Lack of interactions, human relationships, and the sense of belonging may result in depression or loneliness while an abundance of love and community often sustain people through difficult times Maslow, , pp. Abraham Maslow felt there was a clear distinction between love and respect or esteem. He felt that an ability to feel self-esteem and personal uniqueness sprung from being loved and embraced by families and communities. As individuals, we naturally wish to excel or be exceptional, to be noticed for our unique talents and capabilities. Once one has some measure of self-esteem and confidence, one gains the psychological freedom to be creative and to grow as well as to be more generous to others Maslow, , pp.
What a man can be, he must be. This need we may call self-actualization…It refers to the desire for self-fulfillment, namely, to the tendency for him to become actualized in what he is potentially. This tendency might be phrased as the desire to become more and more what one is, to become everything that one is capable of becoming. Maslow, , Motivation and Personality, p. Self-actualizing people enjoy life in general and practically all its aspects, while most other people enjoy only stray moments of triumph … Maslow, , p. Abraham Maslow refers to peak experiences as the experience of happiness.
He notes above that self-actualized people tend to experience a steadier, grounded sense of well-being and satisfaction with life. According to Maslow, self-actualizing people perceive reality accurately; they have a sense of awe, wonder, and gratitude about life. They are not self-centered but rather problem-centered and focus on how to improve and are not deficiency-centered. They are independent thinkers and are not overly influenced by the general culture. They have a deeply felt sense of kinship with the human race.
Growth takes place when the next step forward is subjectively more delightful, more joyous, more intrinsically satisfying than the previous gratification which we have become familiar and even bored Maslow, , p. And so, consciously or unconsciously, one works to fill these needs — literally or symbolically. On the other hand, healthy people who have fulfilled these lower needs are able to act based on the desire to grow rather than being motivated by deficiencies. Simply put, their deficiencies do not determine their actions and instead, they are motivated by growth and fulfillment!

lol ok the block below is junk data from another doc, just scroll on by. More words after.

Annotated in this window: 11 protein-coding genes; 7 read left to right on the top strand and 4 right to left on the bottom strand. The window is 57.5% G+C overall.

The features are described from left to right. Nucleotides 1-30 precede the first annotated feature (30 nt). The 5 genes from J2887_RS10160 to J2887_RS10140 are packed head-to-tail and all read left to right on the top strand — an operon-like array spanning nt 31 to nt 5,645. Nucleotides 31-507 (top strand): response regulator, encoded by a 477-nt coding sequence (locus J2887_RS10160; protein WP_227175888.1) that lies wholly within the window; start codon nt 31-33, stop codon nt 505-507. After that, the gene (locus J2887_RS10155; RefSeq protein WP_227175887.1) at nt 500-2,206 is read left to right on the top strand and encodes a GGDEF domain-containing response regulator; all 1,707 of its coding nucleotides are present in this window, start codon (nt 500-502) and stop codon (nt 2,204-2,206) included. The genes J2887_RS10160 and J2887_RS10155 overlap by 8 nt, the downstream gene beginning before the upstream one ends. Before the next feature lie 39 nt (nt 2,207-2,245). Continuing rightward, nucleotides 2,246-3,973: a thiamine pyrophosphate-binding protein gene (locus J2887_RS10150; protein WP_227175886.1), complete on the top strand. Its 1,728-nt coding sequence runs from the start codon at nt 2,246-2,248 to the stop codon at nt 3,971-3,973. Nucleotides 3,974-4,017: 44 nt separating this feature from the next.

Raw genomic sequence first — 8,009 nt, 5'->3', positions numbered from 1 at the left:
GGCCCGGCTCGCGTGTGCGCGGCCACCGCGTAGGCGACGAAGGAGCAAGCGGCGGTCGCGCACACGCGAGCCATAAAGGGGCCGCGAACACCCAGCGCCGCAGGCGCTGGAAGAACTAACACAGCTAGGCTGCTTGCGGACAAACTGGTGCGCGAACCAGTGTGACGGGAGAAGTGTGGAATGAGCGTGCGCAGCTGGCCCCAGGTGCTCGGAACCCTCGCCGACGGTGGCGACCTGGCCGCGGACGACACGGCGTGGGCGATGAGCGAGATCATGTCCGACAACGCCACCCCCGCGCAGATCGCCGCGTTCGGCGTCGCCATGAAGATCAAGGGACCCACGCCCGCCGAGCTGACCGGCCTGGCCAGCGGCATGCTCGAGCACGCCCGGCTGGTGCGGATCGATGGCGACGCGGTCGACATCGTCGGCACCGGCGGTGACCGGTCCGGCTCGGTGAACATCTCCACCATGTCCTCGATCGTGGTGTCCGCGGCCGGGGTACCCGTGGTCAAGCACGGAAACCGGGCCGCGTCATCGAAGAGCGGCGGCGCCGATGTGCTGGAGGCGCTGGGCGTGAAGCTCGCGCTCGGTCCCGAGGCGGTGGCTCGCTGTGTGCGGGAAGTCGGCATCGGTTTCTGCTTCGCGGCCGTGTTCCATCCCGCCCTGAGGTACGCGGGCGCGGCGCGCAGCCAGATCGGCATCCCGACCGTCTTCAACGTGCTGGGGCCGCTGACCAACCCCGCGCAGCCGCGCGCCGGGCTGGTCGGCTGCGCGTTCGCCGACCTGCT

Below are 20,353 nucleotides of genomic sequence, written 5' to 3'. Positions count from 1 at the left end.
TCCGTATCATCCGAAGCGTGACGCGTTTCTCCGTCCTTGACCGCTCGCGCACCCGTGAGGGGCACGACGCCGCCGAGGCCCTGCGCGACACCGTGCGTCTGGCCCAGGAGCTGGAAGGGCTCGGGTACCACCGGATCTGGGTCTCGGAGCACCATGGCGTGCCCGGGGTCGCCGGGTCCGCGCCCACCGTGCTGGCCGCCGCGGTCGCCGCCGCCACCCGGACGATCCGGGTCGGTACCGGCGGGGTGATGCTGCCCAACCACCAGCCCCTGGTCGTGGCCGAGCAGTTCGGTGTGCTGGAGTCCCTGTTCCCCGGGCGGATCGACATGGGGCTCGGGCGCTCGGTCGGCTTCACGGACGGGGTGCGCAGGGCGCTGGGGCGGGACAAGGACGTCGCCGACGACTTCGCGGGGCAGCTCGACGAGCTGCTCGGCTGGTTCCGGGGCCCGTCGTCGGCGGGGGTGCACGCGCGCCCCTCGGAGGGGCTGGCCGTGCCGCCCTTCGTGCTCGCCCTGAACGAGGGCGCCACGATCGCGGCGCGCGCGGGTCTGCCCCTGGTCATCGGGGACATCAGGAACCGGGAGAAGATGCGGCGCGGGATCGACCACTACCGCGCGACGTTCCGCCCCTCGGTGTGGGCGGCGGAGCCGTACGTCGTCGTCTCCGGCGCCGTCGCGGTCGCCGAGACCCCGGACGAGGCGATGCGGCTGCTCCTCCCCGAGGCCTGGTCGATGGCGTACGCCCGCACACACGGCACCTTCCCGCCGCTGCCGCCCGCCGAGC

It is from a position of psychological well-being that one is able to pursue what Maslow perceived as the universal human tendency to strive for growth, autonomy, identity and the excellence of self-actualization Maslow, , pp. This suggests a much more organic, integrated relationship between each of the different stages. We can be struggling to fulfill our basic physical needs food, drink, sleep, etc but still feel a need to pursue stability in our homes and receive love and esteem within our communities. For some, love needs may come after esteem needs, but both are necessary in different ways and degrees Maslow, , pp. Maslow found these peak experiences to be rare and difficult to describe.
Their most important contribution is their ability to promote growth and cause one to change in a profound way Maslow, , p. Abraham Maslow notes that feelings of intense happiness associated with peak experiences would always be fleeting. In fact, he discouraged people from expecting peak experiences to be anything other than temporary. He seemed to feel that it was only when people accepted this that they were free to settle into personal well-being and happiness. He found that not all self-actualizing people had peak experiences, but noted a higher degree of satisfaction for those who did experience them versus those who did not Maslow, , p.
Though he acknowledged the possibility that psychological disorders may have some physical or biological factors, Maslow saw social, educational, political, familial, etc. This view allows Maslow to be optimistic about reversing pathologies and neuroses. He is especially hopeful about being able to restore children back to psychological health by applying his principles of the hierarchy of needs. The point is, for Maslow, psychological illness does not have to happen and if it does, there are ways to reverse its effects or, at the very least, to improve the situation.